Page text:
Wednesday, May 12, 2010

Faux Catholic schools

Patricia Weitzel-O'Neill is in her final weeks as superintendent of schools in the Archdiocese of Washington. When she first took over that job 8 years ago the archdiocese had 114 grade and high schools. Now the number is 89.

Last Friday, at an event entitled "A Washington Briefing for the Nation's Catholic Community," Weitzel-O'Neill offered her opinion on a variety of issues related to Catholic schools. One such issue is the appearance of schools in the "Catholic tradition."  These are generally schools started by concerned parents without the approval - or support - of their dioceses. According to a CNS story,

... what Weitzel-O'Neill termed "faux Catholic schools" are springing up, led by those who have been in the Catholic home-schooling movement. She showed the home page to a website for a Pope John Paul II Academy in a suburban section of the Archdiocese of Washington, which has no connection with the archdiocese, despite entreaties by archdiocesan officials that the school seek some sort of connection. "They're teaching the Catholic faith, but they're not approved by any bishop," she added.

Let me see if I've got this straight.  Ms. Weitzel-O'Neill has closed 22% of her schools in the 8 years she's been on the job, a record that would scream FAILURE! in just about any other area of endeavor.  And now she is concerned that some Catholic parents have started a school that she and her successors will never be able to close.  How, exactly, is that a problem?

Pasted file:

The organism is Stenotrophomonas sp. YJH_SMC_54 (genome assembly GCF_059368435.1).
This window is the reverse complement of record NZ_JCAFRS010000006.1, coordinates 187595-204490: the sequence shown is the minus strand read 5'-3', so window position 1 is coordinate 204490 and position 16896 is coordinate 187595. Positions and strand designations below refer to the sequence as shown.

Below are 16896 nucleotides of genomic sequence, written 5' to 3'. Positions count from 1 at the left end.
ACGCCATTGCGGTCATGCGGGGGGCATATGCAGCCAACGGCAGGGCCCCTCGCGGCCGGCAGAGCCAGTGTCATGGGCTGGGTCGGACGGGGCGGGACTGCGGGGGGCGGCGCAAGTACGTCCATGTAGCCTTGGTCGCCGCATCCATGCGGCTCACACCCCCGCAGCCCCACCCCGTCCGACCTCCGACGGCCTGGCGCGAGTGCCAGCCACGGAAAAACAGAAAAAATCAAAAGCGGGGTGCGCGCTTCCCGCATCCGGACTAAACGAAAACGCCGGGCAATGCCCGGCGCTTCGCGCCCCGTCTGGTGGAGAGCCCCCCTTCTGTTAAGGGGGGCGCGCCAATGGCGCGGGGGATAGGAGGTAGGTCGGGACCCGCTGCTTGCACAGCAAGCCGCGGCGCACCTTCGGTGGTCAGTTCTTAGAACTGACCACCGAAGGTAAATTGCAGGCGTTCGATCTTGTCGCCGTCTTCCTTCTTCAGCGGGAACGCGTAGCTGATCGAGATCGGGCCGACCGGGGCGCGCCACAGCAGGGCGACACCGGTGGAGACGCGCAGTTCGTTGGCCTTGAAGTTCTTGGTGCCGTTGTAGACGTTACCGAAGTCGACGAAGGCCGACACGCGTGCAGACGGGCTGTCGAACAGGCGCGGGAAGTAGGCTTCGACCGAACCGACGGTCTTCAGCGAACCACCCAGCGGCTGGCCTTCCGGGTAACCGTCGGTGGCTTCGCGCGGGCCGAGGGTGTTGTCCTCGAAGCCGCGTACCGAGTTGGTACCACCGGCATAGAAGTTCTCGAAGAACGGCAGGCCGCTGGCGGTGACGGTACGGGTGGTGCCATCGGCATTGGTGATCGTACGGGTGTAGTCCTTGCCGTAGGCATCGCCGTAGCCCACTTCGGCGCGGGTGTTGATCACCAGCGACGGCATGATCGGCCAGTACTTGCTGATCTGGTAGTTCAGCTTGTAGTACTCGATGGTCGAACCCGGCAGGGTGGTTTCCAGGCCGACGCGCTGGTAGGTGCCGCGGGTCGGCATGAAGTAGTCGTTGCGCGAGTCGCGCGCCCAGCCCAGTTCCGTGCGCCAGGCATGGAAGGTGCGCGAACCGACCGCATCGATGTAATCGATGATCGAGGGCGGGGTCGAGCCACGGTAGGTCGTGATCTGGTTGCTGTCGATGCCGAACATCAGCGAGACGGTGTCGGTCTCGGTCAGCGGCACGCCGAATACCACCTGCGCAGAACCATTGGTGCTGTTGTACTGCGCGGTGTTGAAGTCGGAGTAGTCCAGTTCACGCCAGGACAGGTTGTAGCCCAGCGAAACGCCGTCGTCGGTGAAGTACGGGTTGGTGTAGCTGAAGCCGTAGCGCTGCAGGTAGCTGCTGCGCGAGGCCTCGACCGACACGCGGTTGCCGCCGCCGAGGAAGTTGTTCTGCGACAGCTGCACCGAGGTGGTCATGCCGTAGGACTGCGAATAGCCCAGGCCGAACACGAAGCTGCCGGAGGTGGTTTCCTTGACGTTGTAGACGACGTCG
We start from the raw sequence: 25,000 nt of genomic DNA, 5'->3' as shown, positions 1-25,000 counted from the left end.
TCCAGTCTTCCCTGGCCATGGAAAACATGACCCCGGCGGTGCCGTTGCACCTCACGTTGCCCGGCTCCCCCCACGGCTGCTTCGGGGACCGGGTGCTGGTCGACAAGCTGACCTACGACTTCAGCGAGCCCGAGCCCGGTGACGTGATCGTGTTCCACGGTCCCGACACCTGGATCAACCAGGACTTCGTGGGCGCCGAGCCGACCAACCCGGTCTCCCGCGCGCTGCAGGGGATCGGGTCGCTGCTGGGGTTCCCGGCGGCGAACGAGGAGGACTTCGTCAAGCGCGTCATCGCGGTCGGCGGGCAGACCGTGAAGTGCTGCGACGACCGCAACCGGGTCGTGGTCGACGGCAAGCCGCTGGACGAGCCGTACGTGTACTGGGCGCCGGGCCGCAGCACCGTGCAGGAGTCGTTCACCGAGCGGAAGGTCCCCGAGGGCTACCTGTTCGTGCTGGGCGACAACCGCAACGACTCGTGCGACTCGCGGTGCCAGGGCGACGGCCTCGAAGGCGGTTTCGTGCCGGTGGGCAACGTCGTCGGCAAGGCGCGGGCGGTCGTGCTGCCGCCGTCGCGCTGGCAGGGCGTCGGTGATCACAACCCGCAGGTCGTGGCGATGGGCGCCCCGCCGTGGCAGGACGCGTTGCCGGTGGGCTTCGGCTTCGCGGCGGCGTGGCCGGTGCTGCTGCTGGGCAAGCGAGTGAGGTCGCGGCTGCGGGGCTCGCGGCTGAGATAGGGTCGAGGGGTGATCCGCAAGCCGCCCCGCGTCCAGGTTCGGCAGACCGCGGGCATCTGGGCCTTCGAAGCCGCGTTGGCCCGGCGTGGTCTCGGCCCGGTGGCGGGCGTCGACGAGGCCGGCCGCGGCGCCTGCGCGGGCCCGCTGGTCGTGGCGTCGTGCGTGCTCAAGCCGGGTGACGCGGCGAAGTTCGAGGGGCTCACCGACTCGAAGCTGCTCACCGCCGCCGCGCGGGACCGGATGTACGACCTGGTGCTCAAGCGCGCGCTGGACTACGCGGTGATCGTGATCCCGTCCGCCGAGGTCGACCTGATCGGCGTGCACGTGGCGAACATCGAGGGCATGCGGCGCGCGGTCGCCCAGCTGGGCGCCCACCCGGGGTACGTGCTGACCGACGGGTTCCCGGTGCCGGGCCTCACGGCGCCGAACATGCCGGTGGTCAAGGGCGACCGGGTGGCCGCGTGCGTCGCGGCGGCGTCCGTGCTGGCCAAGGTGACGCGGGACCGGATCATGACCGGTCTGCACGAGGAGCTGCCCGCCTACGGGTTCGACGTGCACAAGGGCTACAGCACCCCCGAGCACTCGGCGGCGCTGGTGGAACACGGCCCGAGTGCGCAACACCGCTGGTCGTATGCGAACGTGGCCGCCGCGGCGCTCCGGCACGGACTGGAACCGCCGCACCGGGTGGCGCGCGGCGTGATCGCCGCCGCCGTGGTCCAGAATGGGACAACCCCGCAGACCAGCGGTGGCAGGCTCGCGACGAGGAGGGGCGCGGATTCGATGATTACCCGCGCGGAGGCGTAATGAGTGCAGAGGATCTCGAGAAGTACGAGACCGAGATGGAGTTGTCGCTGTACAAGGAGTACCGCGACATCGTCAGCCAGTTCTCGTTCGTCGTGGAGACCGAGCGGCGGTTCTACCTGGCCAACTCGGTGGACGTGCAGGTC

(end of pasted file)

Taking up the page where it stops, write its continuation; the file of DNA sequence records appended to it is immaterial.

Ms. Weitzel-O'Neill also expresses concern that the school is teaching the Catholic faith without having been approved by a Catholic bishop.  A quick check of the school's website indicates that her concern might be misplaced.

 Will the School be Served by the Archdioceses of Washington?

The school is not an Archdiocesan school. This means that we are challenged to find financial support from our community, and that we cannot, under canon law, lay claim to the title “Catholic.” Rather that title must be given to the school by the Archbishop. Since the Archdiocese has struggled for many years with failing schools, it continues to consider new schools with caution. Our view is that our students, teachers and parents must not hide their faith or treat it as a private matter, but we must let it permeate all that we do, as Pope Benedict XVI has called us to do.

Will There be Any Religious Formation in the School?

We are charged by Christ to go forth and teach all nations. Therefore, the religious formation of our children is integral to the existence of Pope John Paul II Academy. In a day of moral relativism, the teachings of the Catholic Church have given the world an example of sound judgment and spiritual clarity. Consequently, our students will be deeply immersed into the sacred scripture and the treasure of the Church’s magisterial teachings.

Will the School Have Religious Devotions?

Religious devotions have been embraced by our families and by our church as an important form of spiritual growth. The Stations of the Cross, the Holy Rosary, the Angelus, the Divine Mercy Chaplet and other practices of our Catholic families will be given places of prominence in the daily life of the school.

Given the above, I suspect that the Pope John Paul II Academy just might be more Catholic than many of the Catholic schools in the archdiocese.

Maybe that's the REAL problem.

1 comment:

Ben Anderson said...

once again - truly great work, Mike